Soft Flower in Spring, though something of a stylistic departure from Concerto for Padre, which, by the way, is being considered for reissue, reflects the same, past-present affinity. There is here though, a keener vision of the future; one heightened by melodic strengths, matured improvisations and more deft ensemble efforts.

"Tree Leaves", the first side's opening track, illustrates perfectly the point. A Cozzetti & Gemmill collaboration, the waltz-time piece is strongly melodic and provides a solid basis for the improvisations of Gemmill (tenor saxophone) and Cozzetti (piano). Particularly impressive is the interaction of the rhythm section with the solos and the insistent swing of drummer Bob Merrihew.

Similar in feel and effectiveness is the album's closer, "Sweet Dreams", a piece in ¼-time by Bob Cozzetti. Again, the instrumentation is that of the basic quartet (tenor saxophone, piano, bas and drums) with all of the accepted, and expected, elements of jazz in their due places. Bassist Steve Bartlett, whose contributions throughout are impressive, displays his faculty and musicality in a haunting solo.

"For the Rock Artist" another Cozzetti & Gemmill collaboration, no doubt harkens back to the duo's early days in the background of others' works. Here, though, Bob, on synthesizer, and Tim, on tenor saxophone, are upfront, instilling rock spirit and jazz intelligence. Bartlett and Merrihew, again, are an effective rhythm team in straight-eighths.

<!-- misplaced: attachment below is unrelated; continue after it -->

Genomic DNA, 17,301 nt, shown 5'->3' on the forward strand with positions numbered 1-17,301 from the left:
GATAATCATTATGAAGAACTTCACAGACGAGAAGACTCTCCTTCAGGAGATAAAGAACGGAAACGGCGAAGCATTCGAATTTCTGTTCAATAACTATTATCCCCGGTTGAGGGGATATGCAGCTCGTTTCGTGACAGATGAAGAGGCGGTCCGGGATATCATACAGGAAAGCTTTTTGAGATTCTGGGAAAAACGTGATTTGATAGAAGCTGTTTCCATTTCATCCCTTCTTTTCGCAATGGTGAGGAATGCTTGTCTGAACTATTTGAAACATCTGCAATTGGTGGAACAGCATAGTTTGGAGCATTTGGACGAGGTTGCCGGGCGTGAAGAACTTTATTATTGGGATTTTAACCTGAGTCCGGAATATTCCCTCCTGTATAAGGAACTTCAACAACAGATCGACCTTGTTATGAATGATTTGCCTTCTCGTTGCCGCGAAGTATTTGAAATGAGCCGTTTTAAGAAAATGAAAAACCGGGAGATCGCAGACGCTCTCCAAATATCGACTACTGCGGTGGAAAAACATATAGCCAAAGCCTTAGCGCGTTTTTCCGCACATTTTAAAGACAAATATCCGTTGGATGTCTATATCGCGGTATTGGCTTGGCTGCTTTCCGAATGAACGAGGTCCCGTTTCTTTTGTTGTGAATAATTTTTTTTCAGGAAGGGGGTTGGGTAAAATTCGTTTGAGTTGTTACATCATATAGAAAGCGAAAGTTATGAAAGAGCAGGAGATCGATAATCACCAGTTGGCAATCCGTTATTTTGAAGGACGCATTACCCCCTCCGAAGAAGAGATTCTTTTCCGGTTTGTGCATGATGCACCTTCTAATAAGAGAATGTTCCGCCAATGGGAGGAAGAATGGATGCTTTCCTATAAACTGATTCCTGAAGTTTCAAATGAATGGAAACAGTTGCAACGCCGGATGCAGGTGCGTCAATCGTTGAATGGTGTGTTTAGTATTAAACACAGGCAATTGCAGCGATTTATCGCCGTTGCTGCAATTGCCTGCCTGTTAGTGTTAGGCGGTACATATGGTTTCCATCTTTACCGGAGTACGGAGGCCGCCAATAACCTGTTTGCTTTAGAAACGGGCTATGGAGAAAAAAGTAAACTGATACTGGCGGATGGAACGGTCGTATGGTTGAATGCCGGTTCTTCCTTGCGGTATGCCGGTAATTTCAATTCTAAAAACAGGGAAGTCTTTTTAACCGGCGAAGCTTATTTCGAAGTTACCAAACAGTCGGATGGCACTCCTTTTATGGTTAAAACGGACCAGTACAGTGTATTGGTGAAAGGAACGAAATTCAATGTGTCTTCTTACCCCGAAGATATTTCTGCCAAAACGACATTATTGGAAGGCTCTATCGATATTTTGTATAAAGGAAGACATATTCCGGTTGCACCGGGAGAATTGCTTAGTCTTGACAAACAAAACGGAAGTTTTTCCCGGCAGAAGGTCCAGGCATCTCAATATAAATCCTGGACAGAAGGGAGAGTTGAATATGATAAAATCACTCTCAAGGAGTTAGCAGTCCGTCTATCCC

The leaders each depart from the other's company for two solo outings. Gemmill approaches his "Blue Jay" from a one-man band perspective, performing on both acoustic piano and synthesizer. Both instruments, despite the piano's being more limited, become effective at creating melody, harmony and orchestral textures. Tim generates only meaningful effects on the synthesizer, a gadget more often misused than not.

Cozzetti, though a demonstrably capable synthesist, is alone at the acoustic piano for "Tunes Just for You", a delicate amalgam of melodies that is simply delightful.

"Soft Flower on Spring", the album's title cut, is also the band's favorite. It is easy to hear why. A gently contemplative piece penned by Tim Gemmill, "Soft Flower in Spring" is a wonderful vehicle for Cozzetti's purposeful trumpet. The tune opens with Bob playing, out of time, against piano, bass and cymbals. bassist Steve Bartlett, before taking an excellent solo, establishes an ever-so-slightly funk groove that Merrihew spurs with authority. Gemmill's piano work is superb and together with Cozzetti's trumpet work, the listener is left wishing that LP's were longer playing, to provide space for more trumpet-piano efforts.

Now that you've read all of this and know a bit more about Cozzetti & Gemmill, sit back and listen. And then listen again. And still one more time. And then see if you don't agree that Cozzetti & Gemmill belong in the books together.

A. James Liska
DownBeat Magazine
December 1983